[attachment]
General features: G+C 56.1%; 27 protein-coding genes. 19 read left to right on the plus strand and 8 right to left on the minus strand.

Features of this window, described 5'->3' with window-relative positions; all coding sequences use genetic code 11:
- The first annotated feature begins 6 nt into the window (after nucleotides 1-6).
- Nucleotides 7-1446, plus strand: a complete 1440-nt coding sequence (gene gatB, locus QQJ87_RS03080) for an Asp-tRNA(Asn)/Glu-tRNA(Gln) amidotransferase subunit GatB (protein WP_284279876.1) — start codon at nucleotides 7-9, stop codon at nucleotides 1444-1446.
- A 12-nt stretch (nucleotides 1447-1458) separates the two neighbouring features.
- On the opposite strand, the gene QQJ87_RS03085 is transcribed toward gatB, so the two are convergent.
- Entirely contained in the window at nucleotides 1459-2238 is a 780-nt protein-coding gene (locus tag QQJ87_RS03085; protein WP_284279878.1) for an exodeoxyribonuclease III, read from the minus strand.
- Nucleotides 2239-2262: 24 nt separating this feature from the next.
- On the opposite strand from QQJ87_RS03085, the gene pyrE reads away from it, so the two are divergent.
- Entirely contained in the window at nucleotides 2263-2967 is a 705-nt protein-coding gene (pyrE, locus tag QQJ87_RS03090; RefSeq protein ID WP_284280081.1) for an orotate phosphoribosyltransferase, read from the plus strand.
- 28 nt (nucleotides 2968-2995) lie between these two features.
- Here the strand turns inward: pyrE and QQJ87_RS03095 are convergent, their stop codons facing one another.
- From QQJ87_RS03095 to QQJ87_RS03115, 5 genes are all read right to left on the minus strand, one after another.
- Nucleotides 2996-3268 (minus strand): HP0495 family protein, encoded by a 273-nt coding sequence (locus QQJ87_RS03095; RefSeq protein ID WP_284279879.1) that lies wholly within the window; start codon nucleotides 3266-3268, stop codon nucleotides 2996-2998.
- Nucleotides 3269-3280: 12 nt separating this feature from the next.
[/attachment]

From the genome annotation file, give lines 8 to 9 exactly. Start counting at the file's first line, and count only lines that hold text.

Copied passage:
- Nucleotides 2239-2262: 24 nt separating this feature from the next.
- On the opposite strand from QQJ87_RS03085, the gene pyrE reads away from it, so the two are divergent.